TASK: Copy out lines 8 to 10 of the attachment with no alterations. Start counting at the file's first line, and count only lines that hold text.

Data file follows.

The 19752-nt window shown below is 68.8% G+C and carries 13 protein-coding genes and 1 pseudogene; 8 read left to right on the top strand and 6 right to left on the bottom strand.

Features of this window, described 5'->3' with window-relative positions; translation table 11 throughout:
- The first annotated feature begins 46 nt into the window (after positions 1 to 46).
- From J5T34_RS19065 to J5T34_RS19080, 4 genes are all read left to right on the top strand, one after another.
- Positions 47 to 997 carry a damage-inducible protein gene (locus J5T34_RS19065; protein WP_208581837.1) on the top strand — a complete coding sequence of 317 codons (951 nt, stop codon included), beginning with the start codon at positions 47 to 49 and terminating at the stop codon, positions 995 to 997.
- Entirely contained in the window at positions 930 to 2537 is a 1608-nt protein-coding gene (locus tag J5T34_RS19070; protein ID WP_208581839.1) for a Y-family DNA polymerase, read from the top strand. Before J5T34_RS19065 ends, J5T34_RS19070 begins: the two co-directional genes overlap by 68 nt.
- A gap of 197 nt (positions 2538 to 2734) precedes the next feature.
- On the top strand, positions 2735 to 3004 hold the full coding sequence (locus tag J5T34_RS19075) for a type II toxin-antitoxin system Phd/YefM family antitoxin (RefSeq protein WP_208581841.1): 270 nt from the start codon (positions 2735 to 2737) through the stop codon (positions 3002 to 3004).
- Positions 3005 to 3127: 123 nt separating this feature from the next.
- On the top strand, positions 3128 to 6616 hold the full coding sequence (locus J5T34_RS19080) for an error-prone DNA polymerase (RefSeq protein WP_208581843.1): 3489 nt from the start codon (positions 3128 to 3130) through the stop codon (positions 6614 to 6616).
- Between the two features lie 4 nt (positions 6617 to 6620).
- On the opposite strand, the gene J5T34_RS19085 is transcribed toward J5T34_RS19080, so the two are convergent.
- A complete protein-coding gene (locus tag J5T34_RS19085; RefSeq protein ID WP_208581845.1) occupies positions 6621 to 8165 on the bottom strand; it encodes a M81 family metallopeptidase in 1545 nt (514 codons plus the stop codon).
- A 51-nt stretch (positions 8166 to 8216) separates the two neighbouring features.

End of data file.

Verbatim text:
- On the top strand, positions 2735 to 3004 hold the full coding sequence (locus tag J5T34_RS19075) for a type II toxin-antitoxin system Phd/YefM family antitoxin (RefSeq protein WP_208581841.1): 270 nt from the start codon (positions 2735 to 2737) through the stop codon (positions 3002 to 3004).
- Positions 3005 to 3127: 123 nt separating this feature from the next.
- On the top strand, positions 3128 to 6616 hold the full coding sequence (locus J5T34_RS19080) for an error-prone DNA polymerase (RefSeq protein WP_208581843.1): 3489 nt from the start codon (positions 3128 to 3130) through the stop codon (positions 6614 to 6616).